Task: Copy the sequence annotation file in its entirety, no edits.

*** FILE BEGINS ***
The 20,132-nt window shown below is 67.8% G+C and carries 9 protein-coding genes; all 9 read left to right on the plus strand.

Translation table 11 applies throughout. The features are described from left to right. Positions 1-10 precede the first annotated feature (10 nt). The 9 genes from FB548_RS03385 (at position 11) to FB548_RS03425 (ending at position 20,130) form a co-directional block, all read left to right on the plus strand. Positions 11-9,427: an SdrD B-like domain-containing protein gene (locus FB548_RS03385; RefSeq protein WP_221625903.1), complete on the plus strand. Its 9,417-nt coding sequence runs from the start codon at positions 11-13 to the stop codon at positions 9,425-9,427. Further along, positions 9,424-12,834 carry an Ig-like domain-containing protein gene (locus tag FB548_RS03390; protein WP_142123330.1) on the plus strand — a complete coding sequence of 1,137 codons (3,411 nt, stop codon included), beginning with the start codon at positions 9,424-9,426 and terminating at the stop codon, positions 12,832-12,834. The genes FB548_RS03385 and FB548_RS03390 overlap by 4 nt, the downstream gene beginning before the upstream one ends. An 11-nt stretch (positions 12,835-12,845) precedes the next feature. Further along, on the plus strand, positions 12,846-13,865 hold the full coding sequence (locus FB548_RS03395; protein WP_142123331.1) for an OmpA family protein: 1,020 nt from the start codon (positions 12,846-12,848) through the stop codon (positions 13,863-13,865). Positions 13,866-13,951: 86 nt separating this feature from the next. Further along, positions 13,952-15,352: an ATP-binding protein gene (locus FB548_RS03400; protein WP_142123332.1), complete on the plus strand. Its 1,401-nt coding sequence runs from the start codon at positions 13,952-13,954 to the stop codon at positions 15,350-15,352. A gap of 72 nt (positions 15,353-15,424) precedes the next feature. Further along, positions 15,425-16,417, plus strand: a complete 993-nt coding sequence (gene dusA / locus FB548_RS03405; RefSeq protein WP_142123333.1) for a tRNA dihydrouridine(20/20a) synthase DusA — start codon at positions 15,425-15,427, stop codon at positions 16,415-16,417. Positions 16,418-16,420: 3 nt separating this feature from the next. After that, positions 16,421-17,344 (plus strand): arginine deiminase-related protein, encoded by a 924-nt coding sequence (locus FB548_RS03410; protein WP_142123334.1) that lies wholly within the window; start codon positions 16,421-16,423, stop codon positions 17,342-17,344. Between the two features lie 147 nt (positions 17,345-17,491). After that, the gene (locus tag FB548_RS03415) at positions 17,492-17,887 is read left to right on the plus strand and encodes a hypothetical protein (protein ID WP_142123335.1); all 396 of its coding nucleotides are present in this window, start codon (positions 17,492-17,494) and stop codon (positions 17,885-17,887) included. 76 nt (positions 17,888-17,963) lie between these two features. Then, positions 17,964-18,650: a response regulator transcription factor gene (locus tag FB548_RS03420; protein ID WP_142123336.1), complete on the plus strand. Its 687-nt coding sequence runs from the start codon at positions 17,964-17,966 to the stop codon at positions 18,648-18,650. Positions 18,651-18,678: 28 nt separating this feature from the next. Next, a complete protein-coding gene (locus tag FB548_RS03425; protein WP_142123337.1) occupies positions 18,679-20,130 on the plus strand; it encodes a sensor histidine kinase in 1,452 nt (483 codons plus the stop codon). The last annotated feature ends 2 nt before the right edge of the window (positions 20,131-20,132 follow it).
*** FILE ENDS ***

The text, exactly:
The 20,132-nt window shown below is 67.8% G+C and carries 9 protein-coding genes; all 9 read left to right on the plus strand.

Translation table 11 applies throughout. The features are described from left to right. Positions 1-10 precede the first annotated feature (10 nt). The 9 genes from FB548_RS03385 (at position 11) to FB548_RS03425 (ending at position 20,130) form a co-directional block, all read left to right on the plus strand. Positions 11-9,427: an SdrD B-like domain-containing protein gene (locus FB548_RS03385; RefSeq protein WP_221625903.1), complete on the plus strand. Its 9,417-nt coding sequence runs from the start codon at positions 11-13 to the stop codon at positions 9,425-9,427. Further along, positions 9,424-12,834 carry an Ig-like domain-containing protein gene (locus tag FB548_RS03390; protein WP_142123330.1) on the plus strand — a complete coding sequence of 1,137 codons (3,411 nt, stop codon included), beginning with the start codon at positions 9,424-9,426 and terminating at the stop codon, positions 12,832-12,834. The genes FB548_RS03385 and FB548_RS03390 overlap by 4 nt, the downstream gene beginning before the upstream one ends. An 11-nt stretch (positions 12,835-12,845) precedes the next feature. Further along, on the plus strand, positions 12,846-13,865 hold the full coding sequence (locus FB548_RS03395; protein WP_142123331.1) for an OmpA family protein: 1,020 nt from the start codon (positions 12,846-12,848) through the stop codon (positions 13,863-13,865). Positions 13,866-13,951: 86 nt separating this feature from the next. Further along, positions 13,952-15,352: an ATP-binding protein gene (locus FB548_RS03400; protein WP_142123332.1), complete on the plus strand. Its 1,401-nt coding sequence runs from the start codon at positions 13,952-13,954 to the stop codon at positions 15,350-15,352. A gap of 72 nt (positions 15,353-15,424) precedes the next feature. Further along, positions 15,425-16,417, plus strand: a complete 993-nt coding sequence (gene dusA / locus FB548_RS03405; RefSeq protein WP_142123333.1) for a tRNA dihydrouridine(20/20a) synthase DusA — start codon at positions 15,425-15,427, stop codon at positions 16,415-16,417. Positions 16,418-16,420: 3 nt separating this feature from the next. After that, positions 16,421-17,344 (plus strand): arginine deiminase-related protein, encoded by a 924-nt coding sequence (locus FB548_RS03410; protein WP_142123334.1) that lies wholly within the window; start codon positions 16,421-16,423, stop codon positions 17,342-17,344. Between the two features lie 147 nt (positions 17,345-17,491). After that, the gene (locus tag FB548_RS03415) at positions 17,492-17,887 is read left to right on the plus strand and encodes a hypothetical protein (protein ID WP_142123335.1); all 396 of its coding nucleotides are present in this window, start codon (positions 17,492-17,494) and stop codon (positions 17,885-17,887) included. 76 nt (positions 17,888-17,963) lie between these two features. Then, positions 17,964-18,650: a response regulator transcription factor gene (locus tag FB548_RS03420; protein ID WP_142123336.1), complete on the plus strand. Its 687-nt coding sequence runs from the start codon at positions 17,964-17,966 to the stop codon at positions 18,648-18,650. Positions 18,651-18,678: 28 nt separating this feature from the next. Next, a complete protein-coding gene (locus tag FB548_RS03425; protein WP_142123337.1) occupies positions 18,679-20,130 on the plus strand; it encodes a sensor histidine kinase in 1,452 nt (483 codons plus the stop codon). The last annotated feature ends 2 nt before the right edge of the window (positions 20,131-20,132 follow it).